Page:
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Vanitas Still Life: Soup Bubbles, a garlanded Skull, an Hourglass, a Watch, a snuffed Candle and other objects on a partly draped Table

(1624 Netherlands)


Artist(s): PEETER SION THE ELDER (1624-1695)
Medium: Oil on canvas
Signed: ¬Signed lower right on the table leg: P sion f

Anon. Sale, Christie's, London, 5 July 1985, lot 17; Private Collection, Germany.


J. de Maere & M. Wabbes, Illustrated Dictionary of 17th Century Flemish Painters, Brussels, 1994, Text, p. 362, and Plates, vol. II, fig. 1985.


A painter of still lifes, genre scenes and biblical subjects, Peeter Sion I was apprenticed to F. Lanckveelt from 1636 to 1637. In 1649/50 he became a master in the Antwerp Guild of St. Luke, where he was made dean in 1682/3. According to the church registers of Notre Dame in Antwerp, he married on 7 September 1670. His death at the age of 71 was registered on 21 August 1695.

The Colnaghi picture is a vanitas still life. It contains numerous references to the passing of time (the hourglass and watch), the vanity of our existence (the mirror), the transience of life (soap bubbles) and the inevitable conclusion of this - death (the snuffed candle and skull). If this then is the human condition, what can man do? The garland atop the skull may suggest that fame can perhaps offer some form of escape from death. However, the real answer is provided by the text on the sheet of paper, written in three languages (Latin, French and Flemish) and in three different scripts so all may understand: man must lead a sinless life, and then one will be rewarded on the day of the Last Judgement (alluded to by the painting in the background depicting Saint Jerome visited by the angel sounding the Last Judgment).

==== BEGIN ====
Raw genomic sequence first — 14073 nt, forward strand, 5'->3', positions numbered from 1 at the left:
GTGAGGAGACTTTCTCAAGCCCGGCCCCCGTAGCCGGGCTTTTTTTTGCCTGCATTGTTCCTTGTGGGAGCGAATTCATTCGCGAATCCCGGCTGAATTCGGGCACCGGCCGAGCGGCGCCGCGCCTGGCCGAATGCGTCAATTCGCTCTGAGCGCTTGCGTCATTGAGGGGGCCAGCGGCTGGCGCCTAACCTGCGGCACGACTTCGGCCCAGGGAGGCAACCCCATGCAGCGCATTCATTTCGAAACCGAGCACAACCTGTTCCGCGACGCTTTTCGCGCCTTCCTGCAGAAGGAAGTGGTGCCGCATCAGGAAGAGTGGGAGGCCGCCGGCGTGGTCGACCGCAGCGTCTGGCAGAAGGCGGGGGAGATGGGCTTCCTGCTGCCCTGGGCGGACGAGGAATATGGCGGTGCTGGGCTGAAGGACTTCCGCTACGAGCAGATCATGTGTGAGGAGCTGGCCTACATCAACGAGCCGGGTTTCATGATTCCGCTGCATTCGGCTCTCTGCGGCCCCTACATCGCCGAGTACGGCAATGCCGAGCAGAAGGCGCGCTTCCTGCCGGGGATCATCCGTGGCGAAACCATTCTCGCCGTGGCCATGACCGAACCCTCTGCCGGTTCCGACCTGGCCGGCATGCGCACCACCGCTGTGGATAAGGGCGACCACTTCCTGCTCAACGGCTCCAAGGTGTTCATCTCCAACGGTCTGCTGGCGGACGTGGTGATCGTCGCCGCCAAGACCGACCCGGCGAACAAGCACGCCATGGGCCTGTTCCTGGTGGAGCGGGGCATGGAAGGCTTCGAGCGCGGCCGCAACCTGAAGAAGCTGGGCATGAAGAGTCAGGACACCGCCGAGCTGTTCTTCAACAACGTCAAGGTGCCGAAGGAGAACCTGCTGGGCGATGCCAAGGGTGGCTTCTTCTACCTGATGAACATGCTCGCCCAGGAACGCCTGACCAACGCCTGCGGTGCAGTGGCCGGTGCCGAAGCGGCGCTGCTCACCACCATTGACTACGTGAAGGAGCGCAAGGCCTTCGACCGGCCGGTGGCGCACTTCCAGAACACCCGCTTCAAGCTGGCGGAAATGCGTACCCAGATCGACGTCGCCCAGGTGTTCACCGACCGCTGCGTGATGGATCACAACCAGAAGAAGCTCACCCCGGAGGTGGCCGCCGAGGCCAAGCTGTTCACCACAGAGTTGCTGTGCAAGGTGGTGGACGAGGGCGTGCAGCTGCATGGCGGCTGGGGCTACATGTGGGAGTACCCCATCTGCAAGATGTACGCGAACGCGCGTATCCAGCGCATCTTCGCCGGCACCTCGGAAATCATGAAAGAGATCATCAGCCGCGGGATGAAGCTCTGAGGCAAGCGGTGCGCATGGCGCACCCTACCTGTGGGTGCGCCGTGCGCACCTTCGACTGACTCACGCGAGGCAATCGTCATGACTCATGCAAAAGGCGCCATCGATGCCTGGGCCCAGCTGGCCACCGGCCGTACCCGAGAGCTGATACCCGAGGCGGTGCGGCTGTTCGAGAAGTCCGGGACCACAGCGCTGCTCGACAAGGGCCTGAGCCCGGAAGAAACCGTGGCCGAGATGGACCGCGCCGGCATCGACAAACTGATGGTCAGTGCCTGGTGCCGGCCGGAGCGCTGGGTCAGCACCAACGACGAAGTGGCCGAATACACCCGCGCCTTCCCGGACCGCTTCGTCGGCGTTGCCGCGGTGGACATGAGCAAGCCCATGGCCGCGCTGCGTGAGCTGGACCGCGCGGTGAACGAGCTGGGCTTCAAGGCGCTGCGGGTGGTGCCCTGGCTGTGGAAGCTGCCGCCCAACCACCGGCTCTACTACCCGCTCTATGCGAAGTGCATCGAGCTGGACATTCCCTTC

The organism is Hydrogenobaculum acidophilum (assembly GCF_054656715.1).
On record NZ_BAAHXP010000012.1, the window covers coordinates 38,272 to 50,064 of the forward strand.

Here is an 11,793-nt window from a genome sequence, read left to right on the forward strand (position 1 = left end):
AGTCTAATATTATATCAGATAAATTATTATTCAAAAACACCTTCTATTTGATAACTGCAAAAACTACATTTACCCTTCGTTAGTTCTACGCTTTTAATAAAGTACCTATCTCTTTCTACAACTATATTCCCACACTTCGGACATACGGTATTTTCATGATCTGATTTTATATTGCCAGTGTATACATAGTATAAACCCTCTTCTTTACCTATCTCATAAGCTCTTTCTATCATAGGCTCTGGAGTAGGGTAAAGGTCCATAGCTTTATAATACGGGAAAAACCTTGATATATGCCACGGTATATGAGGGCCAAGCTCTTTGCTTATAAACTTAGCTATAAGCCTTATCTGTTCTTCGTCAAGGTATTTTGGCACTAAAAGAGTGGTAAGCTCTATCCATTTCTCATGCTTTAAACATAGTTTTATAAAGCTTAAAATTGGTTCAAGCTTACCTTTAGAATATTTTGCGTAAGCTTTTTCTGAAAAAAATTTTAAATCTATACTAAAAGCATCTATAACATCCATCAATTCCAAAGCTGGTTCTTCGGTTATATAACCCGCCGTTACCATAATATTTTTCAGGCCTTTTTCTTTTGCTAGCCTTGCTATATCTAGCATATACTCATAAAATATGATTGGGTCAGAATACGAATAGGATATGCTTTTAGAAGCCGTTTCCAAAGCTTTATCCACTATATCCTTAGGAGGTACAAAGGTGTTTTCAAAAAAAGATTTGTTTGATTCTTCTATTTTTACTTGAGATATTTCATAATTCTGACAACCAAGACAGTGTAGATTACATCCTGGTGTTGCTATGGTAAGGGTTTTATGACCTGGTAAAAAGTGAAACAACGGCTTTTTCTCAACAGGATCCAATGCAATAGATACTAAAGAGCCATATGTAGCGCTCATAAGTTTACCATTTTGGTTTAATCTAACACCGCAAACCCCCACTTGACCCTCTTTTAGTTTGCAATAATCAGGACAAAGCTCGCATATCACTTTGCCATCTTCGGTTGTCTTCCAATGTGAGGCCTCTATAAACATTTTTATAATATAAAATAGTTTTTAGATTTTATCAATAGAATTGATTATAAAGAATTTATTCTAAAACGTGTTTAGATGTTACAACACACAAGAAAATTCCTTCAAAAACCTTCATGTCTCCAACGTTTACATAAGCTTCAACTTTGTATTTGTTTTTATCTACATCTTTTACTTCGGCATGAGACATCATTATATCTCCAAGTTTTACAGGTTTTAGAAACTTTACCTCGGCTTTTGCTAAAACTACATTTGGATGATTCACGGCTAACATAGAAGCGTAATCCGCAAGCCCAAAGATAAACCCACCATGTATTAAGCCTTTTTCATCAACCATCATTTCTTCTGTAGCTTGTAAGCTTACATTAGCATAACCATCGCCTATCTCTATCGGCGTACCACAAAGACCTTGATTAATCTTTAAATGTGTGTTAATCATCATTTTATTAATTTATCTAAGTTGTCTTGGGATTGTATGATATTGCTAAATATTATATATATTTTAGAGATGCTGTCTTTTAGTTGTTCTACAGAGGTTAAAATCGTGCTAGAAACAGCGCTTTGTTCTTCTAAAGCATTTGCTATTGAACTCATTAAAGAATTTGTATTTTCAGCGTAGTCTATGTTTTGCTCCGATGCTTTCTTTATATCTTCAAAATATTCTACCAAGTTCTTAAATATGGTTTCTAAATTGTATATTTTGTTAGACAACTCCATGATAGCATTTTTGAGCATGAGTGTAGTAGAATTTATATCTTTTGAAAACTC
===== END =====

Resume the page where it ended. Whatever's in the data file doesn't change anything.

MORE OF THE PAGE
The texts are as follows:
ECCLE[siastes] VII
Si tu veulx viure [vivre] sans pecheΠvoij ceste image a tous propos et
point ne sera empesche quand tü tŒen iras a repos.
Merct dit met Aendachtigeyt
spiegelt u hier in dit belt
ghij sult inden sunicheijt
Vrij van sonden syn gestelt.

The first two sentences may be translated as follows:
‘Now and in all eternity we shall not sin.’
‘If you wish to live without sin, take a look at this painting whenever possible, and you will not have to be ashamed of anything when you go to your last rest.’

The same sentiment is echoed in the Flemish text.